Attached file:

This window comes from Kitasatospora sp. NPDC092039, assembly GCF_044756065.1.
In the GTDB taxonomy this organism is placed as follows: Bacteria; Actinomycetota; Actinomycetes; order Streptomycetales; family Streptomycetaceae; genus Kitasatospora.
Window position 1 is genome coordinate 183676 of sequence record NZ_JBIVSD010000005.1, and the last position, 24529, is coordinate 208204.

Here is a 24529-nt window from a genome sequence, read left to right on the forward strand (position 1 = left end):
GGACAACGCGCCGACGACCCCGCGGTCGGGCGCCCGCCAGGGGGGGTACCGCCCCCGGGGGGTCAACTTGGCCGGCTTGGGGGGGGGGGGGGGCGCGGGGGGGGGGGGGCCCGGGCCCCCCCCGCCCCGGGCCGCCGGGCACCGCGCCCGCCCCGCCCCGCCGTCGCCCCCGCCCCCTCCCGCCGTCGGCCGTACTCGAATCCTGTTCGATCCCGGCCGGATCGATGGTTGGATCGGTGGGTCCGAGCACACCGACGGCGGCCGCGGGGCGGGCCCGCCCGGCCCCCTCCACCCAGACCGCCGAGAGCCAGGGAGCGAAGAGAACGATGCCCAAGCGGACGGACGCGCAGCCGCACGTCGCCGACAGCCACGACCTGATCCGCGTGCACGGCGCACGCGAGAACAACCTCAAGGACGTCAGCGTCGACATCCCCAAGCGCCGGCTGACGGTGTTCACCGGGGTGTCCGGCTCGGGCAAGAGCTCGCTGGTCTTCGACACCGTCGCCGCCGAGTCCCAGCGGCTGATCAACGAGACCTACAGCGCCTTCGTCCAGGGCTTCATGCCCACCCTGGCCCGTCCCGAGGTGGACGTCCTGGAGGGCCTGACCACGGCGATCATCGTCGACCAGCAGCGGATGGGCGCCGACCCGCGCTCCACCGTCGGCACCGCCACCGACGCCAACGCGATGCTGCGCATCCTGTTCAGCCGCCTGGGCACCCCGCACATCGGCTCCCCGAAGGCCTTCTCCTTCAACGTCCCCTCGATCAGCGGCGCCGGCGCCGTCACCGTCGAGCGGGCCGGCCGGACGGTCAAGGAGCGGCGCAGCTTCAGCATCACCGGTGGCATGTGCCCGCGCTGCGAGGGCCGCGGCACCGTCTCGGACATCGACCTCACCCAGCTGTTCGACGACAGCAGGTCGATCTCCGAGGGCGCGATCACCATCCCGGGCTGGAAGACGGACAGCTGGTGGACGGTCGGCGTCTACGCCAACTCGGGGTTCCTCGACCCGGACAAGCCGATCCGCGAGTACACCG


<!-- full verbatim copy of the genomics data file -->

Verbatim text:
This window comes from Kitasatospora sp. NPDC092039, assembly GCF_044756065.1.
In the GTDB taxonomy this organism is placed as follows: Bacteria; Actinomycetota; Actinomycetes; order Streptomycetales; family Streptomycetaceae; genus Kitasatospora.
Window position 1 is genome coordinate 183676 of sequence record NZ_JBIVSD010000005.1, and the last position, 24529, is coordinate 208204.

Here is a 24529-nt window from a genome sequence, read left to right on the forward strand (position 1 = left end):
GGACAACGCGCCGACGACCCCGCGGTCGGGCGCCCGCCAGGGGGGGTACCGCCCCCGGGGGGTCAACTTGGCCGGCTTGGGGGGGGGGGGGGGCGCGGGGGGGGGGGGGCCCGGGCCCCCCCCGCCCCGGGCCGCCGGGCACCGCGCCCGCCCCGCCCCGCCGTCGCCCCCGCCCCCTCCCGCCGTCGGCCGTACTCGAATCCTGTTCGATCCCGGCCGGATCGATGGTTGGATCGGTGGGTCCGAGCACACCGACGGCGGCCGCGGGGCGGGCCCGCCCGGCCCCCTCCACCCAGACCGCCGAGAGCCAGGGAGCGAAGAGAACGATGCCCAAGCGGACGGACGCGCAGCCGCACGTCGCCGACAGCCACGACCTGATCCGCGTGCACGGCGCACGCGAGAACAACCTCAAGGACGTCAGCGTCGACATCCCCAAGCGCCGGCTGACGGTGTTCACCGGGGTGTCCGGCTCGGGCAAGAGCTCGCTGGTCTTCGACACCGTCGCCGCCGAGTCCCAGCGGCTGATCAACGAGACCTACAGCGCCTTCGTCCAGGGCTTCATGCCCACCCTGGCCCGTCCCGAGGTGGACGTCCTGGAGGGCCTGACCACGGCGATCATCGTCGACCAGCAGCGGATGGGCGCCGACCCGCGCTCCACCGTCGGCACCGCCACCGACGCCAACGCGATGCTGCGCATCCTGTTCAGCCGCCTGGGCACCCCGCACATCGGCTCCCCGAAGGCCTTCTCCTTCAACGTCCCCTCGATCAGCGGCGCCGGCGCCGTCACCGTCGAGCGGGCCGGCCGGACGGTCAAGGAGCGGCGCAGCTTCAGCATCACCGGTGGCATGTGCCCGCGCTGCGAGGGCCGCGGCACCGTCTCGGACATCGACCTCACCCAGCTGTTCGACGACAGCAGGTCGATCTCCGAGGGCGCGATCACCATCCCGGGCTGGAAGACGGACAGCTGGTGGACGGTCGGCGTCTACGCCAACTCGGGGTTCCTCGACCCGGACAAGCCGATCCGCGAGTACACCG